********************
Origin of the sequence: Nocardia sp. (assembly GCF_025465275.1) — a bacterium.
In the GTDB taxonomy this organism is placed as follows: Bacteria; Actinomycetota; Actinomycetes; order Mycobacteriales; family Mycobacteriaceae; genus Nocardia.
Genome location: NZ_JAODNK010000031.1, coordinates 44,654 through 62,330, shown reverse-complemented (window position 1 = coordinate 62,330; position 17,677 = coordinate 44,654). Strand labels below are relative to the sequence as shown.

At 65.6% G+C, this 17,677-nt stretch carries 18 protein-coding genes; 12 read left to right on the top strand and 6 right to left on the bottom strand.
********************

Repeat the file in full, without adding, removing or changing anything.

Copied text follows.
Origin of the sequence: Nocardia sp. (assembly GCF_025465275.1) — a bacterium.
In the GTDB taxonomy this organism is placed as follows: Bacteria; Actinomycetota; Actinomycetes; order Mycobacteriales; family Mycobacteriaceae; genus Nocardia.
Genome location: NZ_JAODNK010000031.1, coordinates 44,654 through 62,330, shown reverse-complemented (window position 1 = coordinate 62,330; position 17,677 = coordinate 44,654). Strand labels below are relative to the sequence as shown.

At 65.6% G+C, this 17,677-nt stretch carries 18 protein-coding genes; 12 read left to right on the top strand and 6 right to left on the bottom strand.